Monday, 18 October 2010

Blogging Virginity

Well it's 11pm and the eve of my 43rd Birthday.  In the past 12 months I've got married, had my second child after a thirteen year gap, and now started a much talked about and quite a lot less planned, blog!  My aim is to share 'stuff'...

I've been a fan of the re-use, re-cycle and grow your own for quite an age now, but this year has seen me take it to an all new level with the introduction of foraging.  The utter joy I've discovered in finding a fabulous crop of Damsons, or Cherry Plums or Blackberries, all free and just begging to be picked and taken home and made into jam or something, has far exceeded my expectation.  Some of this hedgerow picking has, credit where credit is due, been inspired by the lovely Hugh Fearnley-Whittingstall and his River Cottage programmes that have inspired me to think bigger than growing just the odd tomato plant. 

Other foraging credits I feel I must mention have been through two fabulous women I've had the great privilege to get to know through my becoming a mum again.  Both of these women inspire me to grander ways to do things, both in parenting and in life style choices.  With them has come much laughter, chaos and sheer joy.  With three babies, one pre-schooler and three dogs between us it's made for some fabulously mad times.  I've been by a river bank with our three babies on a blanket whilst we metaphorically rolled our sleeves up and picked Damsons with gay abandonment.  A small note to would be foragers, there is a kind of foraging madness that takes over where the delight in finding a bumper crop gets taken over with a zealous kind of 'ooh must just keep picking...soo many and all free..and all Mine!!! have been warned...if you do find yourself having picked 10lbs of sloe's just remember that's an awful lot of gin you're going to have to buy...

Not all of my recent foraging has been a success I have to admit.  I've been watching a particularly fine Pear Tree for several weeks and about two weeks ago decided to go back and check out the bumper looking crop that just needed to ripen a little.  Imagine my joy when I got to the tree and could see lovely red ripe looking pears just hanging there waiting to be picked by ME...on this occasion, as it was a weekend, I had also got my husband and, between us five children ,with me...oh and the dog...not wishing to be perturbed by the fact that there had been several nights of strong wind and rain that had shaken off most of the lower branches of fruit, we set to work. Those too small to climb up into the tree were given bags and tasked with picking up the best of the wind blown fruits whilst the older children were gleefully climbing up in to the tree to pick.  The location of this tree happened to be in the village where one of those two foraging women live.  So feeling morally obliged under my filial foraging duty I pulled out my phone and called her to say..hey crop is ripe and ready and we're busy picking....soo come on which she let out a most definite OH!...yes I was there last week and 'have you tasted any of them yet?...' Well let me tell you a foraging high is nothing to a foraging disappointment...the fruit were awful...biting into one of the pear was a fury pulpy tasteless mess...horrid texture and truly disappointing.  The bags got emptied, some of the pears became a game of who could throw them furthest and who could hit a tree that was in the middle of the field.  I just felt cheated..all that visual promise, all that planning and waiting..for nothing..well at least for no edible delight...the afternoon  however was not completely a waste as walking home the kids and I played catch me if you can...which largely consisted of me trying to sneakily run up to them without them seeing me, I failed of course in the task but how we laughed and laughed at my pathetic attempts...No fruit but good times.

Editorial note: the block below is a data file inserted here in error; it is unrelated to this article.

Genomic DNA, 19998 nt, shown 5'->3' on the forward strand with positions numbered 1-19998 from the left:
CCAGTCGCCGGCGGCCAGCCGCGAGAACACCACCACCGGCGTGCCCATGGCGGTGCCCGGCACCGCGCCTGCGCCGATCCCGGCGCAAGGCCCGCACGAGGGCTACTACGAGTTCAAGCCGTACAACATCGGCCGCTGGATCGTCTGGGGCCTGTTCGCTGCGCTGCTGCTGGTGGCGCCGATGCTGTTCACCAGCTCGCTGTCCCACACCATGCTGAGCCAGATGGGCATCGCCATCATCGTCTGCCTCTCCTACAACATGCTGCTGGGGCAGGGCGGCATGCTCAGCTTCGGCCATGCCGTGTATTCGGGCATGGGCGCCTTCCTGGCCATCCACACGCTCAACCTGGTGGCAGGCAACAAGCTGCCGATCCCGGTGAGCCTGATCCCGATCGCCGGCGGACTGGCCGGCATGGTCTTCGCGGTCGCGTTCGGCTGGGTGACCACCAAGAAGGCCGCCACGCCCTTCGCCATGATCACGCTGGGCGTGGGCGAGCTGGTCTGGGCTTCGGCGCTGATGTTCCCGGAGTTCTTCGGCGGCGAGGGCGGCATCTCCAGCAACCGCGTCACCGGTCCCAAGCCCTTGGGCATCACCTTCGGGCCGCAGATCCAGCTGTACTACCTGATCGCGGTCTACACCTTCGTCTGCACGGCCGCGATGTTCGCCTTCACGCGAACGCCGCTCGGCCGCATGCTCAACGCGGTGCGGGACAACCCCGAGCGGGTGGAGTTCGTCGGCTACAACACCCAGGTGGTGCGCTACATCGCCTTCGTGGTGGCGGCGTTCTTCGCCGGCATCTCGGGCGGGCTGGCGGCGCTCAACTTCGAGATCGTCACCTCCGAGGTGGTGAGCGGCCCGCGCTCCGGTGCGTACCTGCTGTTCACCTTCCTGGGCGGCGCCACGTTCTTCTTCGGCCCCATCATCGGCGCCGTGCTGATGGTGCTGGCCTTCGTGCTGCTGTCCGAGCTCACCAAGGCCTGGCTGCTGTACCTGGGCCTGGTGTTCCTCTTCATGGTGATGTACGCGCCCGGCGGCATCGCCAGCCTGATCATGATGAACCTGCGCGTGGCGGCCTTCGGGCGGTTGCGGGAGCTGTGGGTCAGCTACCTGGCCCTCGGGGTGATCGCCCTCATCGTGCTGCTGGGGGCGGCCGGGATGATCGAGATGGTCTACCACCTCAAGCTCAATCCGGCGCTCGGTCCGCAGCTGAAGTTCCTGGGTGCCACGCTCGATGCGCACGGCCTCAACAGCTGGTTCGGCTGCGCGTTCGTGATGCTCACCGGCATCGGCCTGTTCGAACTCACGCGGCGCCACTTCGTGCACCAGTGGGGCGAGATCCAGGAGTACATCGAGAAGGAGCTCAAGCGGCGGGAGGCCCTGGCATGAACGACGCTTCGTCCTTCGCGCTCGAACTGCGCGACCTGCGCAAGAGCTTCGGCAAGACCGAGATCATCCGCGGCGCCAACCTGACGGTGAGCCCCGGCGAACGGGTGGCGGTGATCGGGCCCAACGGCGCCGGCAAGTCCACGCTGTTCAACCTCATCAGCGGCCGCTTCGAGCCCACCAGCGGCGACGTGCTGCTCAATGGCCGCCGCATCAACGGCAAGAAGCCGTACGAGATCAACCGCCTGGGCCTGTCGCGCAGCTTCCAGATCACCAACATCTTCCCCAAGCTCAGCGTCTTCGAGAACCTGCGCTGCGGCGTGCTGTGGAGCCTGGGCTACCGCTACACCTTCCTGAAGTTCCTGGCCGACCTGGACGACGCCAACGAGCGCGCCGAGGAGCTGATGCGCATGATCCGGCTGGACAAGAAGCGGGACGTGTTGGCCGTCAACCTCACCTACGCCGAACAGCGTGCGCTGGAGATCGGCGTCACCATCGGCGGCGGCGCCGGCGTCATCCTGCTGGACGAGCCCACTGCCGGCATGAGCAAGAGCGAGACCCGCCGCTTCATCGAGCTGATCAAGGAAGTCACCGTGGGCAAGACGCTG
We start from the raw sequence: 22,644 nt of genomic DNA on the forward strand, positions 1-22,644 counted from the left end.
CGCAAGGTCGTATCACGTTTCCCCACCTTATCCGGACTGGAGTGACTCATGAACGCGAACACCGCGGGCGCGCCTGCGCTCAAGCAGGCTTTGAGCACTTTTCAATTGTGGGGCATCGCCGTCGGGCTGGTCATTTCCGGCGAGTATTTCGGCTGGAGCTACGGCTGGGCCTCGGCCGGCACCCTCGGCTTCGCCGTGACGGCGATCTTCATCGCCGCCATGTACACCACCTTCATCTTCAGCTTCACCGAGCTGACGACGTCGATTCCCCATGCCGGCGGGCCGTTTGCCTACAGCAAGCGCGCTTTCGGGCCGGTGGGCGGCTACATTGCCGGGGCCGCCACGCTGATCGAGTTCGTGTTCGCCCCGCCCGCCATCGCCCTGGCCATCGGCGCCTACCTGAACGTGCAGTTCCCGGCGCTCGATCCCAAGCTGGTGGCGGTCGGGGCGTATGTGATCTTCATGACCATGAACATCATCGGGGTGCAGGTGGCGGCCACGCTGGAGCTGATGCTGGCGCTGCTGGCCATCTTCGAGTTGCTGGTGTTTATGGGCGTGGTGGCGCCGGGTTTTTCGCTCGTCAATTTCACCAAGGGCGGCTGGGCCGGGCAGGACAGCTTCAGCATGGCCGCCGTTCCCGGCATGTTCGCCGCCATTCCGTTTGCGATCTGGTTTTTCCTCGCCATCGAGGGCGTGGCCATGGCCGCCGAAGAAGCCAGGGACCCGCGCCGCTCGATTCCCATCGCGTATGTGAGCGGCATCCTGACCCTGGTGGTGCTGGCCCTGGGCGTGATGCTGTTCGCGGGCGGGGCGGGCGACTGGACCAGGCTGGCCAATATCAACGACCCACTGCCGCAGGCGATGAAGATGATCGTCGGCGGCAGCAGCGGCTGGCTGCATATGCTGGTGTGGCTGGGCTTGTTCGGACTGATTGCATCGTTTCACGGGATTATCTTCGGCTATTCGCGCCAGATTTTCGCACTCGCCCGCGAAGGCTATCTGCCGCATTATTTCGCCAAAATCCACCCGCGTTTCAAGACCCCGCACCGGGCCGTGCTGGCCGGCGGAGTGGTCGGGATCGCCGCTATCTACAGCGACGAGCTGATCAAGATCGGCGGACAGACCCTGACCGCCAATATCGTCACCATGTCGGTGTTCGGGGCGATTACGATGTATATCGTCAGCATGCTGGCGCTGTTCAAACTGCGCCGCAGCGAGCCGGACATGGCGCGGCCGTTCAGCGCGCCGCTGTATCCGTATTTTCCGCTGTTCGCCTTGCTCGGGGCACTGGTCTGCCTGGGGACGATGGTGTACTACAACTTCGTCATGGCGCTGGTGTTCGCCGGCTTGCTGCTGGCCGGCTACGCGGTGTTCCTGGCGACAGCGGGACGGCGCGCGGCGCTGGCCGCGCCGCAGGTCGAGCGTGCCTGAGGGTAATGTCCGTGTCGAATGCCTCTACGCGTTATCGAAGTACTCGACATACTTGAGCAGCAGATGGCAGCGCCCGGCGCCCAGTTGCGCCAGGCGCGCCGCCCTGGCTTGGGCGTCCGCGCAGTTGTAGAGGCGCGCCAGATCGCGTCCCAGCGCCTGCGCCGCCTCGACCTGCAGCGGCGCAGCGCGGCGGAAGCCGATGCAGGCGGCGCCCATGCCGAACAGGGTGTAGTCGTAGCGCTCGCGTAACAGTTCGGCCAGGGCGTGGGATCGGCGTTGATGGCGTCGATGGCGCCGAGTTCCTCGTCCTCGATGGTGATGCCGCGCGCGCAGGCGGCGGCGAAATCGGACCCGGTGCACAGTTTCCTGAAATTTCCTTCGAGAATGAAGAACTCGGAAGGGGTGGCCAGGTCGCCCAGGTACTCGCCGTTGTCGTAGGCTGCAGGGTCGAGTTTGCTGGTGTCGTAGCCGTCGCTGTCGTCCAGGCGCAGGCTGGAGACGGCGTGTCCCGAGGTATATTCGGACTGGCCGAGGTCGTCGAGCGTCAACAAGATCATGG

Things I've made from my foraging trips;
Damson jam, or as it's now become fondly known as, Damson was my first attempt at jam making and whilst de-stoning the damsons I let it reduce down too much, resulting in extremely thick sticky jam.
Cherry Plum and Apple Jam, much better consistency but boy are those Cherry Plums a pain to de-stone. Oh and this jam I decided to make on the day of my husbands youngest, 6th Birthday.  I must admit that it took a lot longer than I had imagined it would to get the extremely small and stubborn stones out from the fruit.  So there I was laboriously picking over spoonfuls of jam attempting to fish out the stubborn stones whilst the rest of the family were taking photo's and eating cake and ooh ing and aarhing over present openings...that jam was definitely a labour of love...
Sloe Gin...I'll have to let you know what this tastes like as it's currently doing it's thing in the kitchen cupboard.  Hopefully ready to be consumed for Christmas.  So far I've done two batches of sloes. The first following various Internet suggestions and my fab women friends advice, which included not pricking the skins of the sloes before hand but freezing them and then bashing them with a rolling pin before putting them in the bottle.  The second batch getting my husband to generously prick each one of the sloes before putting them in.  At the moment I have to say, just going on looks, that the second batch is looking like a better mix...needless to say I won't hear the end of it if this proves to be the case.  As I'm fairly sure my husband will remind me that it was through his personal endeavours that led that particular gin to be sooo good.

And finally I have some blackberries in the freezer just waiting to be jammed together with some apples the kids and I picked.  I'd been waiting until I'd collected enough jam jar donations, from lovely friends, to start.  The jars are now gathered and I think at some point tomorrow I might have to make my 43rd Birthday day a jam making day...
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